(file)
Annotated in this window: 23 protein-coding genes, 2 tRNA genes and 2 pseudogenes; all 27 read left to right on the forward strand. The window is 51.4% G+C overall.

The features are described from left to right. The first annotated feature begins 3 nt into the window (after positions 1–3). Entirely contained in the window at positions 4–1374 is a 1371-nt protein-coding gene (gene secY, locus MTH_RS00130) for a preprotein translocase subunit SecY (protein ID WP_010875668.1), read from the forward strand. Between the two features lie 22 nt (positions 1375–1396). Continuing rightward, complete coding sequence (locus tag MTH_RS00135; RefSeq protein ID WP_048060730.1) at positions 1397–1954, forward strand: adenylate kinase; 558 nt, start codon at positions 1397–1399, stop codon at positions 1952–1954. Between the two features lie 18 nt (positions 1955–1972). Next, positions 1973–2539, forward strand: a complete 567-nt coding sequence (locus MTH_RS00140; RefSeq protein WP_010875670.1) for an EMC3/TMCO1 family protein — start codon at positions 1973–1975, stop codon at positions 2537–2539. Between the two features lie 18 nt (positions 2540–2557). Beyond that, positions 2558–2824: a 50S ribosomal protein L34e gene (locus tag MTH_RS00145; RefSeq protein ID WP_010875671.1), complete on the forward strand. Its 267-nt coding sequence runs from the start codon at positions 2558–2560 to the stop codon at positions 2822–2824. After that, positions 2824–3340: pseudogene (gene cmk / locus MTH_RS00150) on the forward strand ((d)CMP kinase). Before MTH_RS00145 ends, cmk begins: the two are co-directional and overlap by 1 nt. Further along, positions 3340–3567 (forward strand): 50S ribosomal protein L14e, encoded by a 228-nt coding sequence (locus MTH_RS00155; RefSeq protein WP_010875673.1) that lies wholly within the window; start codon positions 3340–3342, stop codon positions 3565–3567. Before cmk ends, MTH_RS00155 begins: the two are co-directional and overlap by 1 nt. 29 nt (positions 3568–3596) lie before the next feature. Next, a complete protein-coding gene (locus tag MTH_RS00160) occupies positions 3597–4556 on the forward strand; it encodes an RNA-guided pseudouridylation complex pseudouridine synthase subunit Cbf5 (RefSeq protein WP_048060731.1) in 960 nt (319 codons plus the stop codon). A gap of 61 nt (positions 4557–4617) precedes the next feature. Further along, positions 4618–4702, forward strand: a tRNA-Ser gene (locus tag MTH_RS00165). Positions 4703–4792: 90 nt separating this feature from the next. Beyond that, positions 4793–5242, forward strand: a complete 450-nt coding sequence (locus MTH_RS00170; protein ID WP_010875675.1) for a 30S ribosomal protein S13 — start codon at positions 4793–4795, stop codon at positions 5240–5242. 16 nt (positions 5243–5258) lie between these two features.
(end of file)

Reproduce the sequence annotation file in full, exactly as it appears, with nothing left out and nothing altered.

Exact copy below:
Annotated in this window: 23 protein-coding genes, 2 tRNA genes and 2 pseudogenes; all 27 read left to right on the forward strand. The window is 51.4% G+C overall.

The features are described from left to right. The first annotated feature begins 3 nt into the window (after positions 1–3). Entirely contained in the window at positions 4–1374 is a 1371-nt protein-coding gene (gene secY, locus MTH_RS00130) for a preprotein translocase subunit SecY (protein ID WP_010875668.1), read from the forward strand. Between the two features lie 22 nt (positions 1375–1396). Continuing rightward, complete coding sequence (locus tag MTH_RS00135; RefSeq protein ID WP_048060730.1) at positions 1397–1954, forward strand: adenylate kinase; 558 nt, start codon at positions 1397–1399, stop codon at positions 1952–1954. Between the two features lie 18 nt (positions 1955–1972). Next, positions 1973–2539, forward strand: a complete 567-nt coding sequence (locus MTH_RS00140; RefSeq protein WP_010875670.1) for an EMC3/TMCO1 family protein — start codon at positions 1973–1975, stop codon at positions 2537–2539. Between the two features lie 18 nt (positions 2540–2557). Beyond that, positions 2558–2824: a 50S ribosomal protein L34e gene (locus tag MTH_RS00145; RefSeq protein ID WP_010875671.1), complete on the forward strand. Its 267-nt coding sequence runs from the start codon at positions 2558–2560 to the stop codon at positions 2822–2824. After that, positions 2824–3340: pseudogene (gene cmk / locus MTH_RS00150) on the forward strand ((d)CMP kinase). Before MTH_RS00145 ends, cmk begins: the two are co-directional and overlap by 1 nt. Further along, positions 3340–3567 (forward strand): 50S ribosomal protein L14e, encoded by a 228-nt coding sequence (locus MTH_RS00155; RefSeq protein WP_010875673.1) that lies wholly within the window; start codon positions 3340–3342, stop codon positions 3565–3567. Before cmk ends, MTH_RS00155 begins: the two are co-directional and overlap by 1 nt. 29 nt (positions 3568–3596) lie before the next feature. Next, a complete protein-coding gene (locus tag MTH_RS00160) occupies positions 3597–4556 on the forward strand; it encodes an RNA-guided pseudouridylation complex pseudouridine synthase subunit Cbf5 (RefSeq protein WP_048060731.1) in 960 nt (319 codons plus the stop codon). A gap of 61 nt (positions 4557–4617) precedes the next feature. Further along, positions 4618–4702, forward strand: a tRNA-Ser gene (locus tag MTH_RS00165). Positions 4703–4792: 90 nt separating this feature from the next. Beyond that, positions 4793–5242, forward strand: a complete 450-nt coding sequence (locus MTH_RS00170; protein ID WP_010875675.1) for a 30S ribosomal protein S13 — start codon at positions 4793–4795, stop codon at positions 5240–5242. 16 nt (positions 5243–5258) lie between these two features.